Is there a female character with significant screen time who grows, changes, and/or learns something over the course of the story? (for an ensemble cast, or a film with a male protagonist) [why this matters]
FEMALE AGENCY/POWER/AUTHORITY SCORE:0
[no significant representation of women in authority]
THE MALE GAZE SCORE:0
Is there a female character who is primarily defined by her emotional and/or sexual relationship with a man or men? [why this matters]
Is there a female character who is primarily defined by her emotional or biological relationship with a child or children*? (*in this case, adult children) [why this matters]
Is there anything either positive or negative in the film’s representation of women not already accounted for here? (points will vary)
IS THE FILM’S DIRECTOR FEMALE? Yes (Jessie Nelson) (does not impact scoring)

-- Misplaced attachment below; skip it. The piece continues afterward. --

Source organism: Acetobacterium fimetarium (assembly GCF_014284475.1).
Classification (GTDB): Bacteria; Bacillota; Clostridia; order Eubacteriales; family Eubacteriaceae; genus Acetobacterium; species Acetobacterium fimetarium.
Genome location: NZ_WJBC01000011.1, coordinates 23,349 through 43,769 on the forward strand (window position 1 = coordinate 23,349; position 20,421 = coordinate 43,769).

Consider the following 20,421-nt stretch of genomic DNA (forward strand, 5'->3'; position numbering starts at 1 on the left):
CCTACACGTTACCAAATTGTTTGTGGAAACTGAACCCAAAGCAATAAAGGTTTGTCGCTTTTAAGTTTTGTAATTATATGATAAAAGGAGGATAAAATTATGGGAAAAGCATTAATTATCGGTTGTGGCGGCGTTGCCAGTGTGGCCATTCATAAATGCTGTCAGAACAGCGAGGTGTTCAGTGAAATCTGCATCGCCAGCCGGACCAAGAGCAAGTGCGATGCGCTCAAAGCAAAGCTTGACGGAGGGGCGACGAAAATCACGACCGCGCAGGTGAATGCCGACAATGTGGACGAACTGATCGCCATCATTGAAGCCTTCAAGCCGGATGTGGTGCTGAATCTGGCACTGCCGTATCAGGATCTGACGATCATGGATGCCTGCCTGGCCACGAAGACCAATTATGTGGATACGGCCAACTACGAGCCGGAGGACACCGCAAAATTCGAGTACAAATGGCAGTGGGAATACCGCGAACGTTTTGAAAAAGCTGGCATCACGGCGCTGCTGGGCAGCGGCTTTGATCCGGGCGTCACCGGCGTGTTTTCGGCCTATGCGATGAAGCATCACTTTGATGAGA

IS THE FILM’S SCREENWRITER FEMALE? No (does not impact scoring)
BOTTOM LINE: While there are plenty of women here — the ensemble cast is reasonably gender-balanced — nearly every woman here is defined solely through her relationships with men or with children, or by the romantic expectations placed upon them, or as an object of desire by a man. Most of the men, however, are defined by their jobs (soldier; cop; doctor) first, or even just by their search for a job.
NOTE: This is not a “review” of Christmas with the Coopers (aka Love the Coopers)! It is simply an examination of how well or how poorly it represents women. (A movie that represents women well can still be a terrible film; a movie that represents women poorly can still be a great film.) Read my review of Christmas with the Coopers (aka Love the Coopers).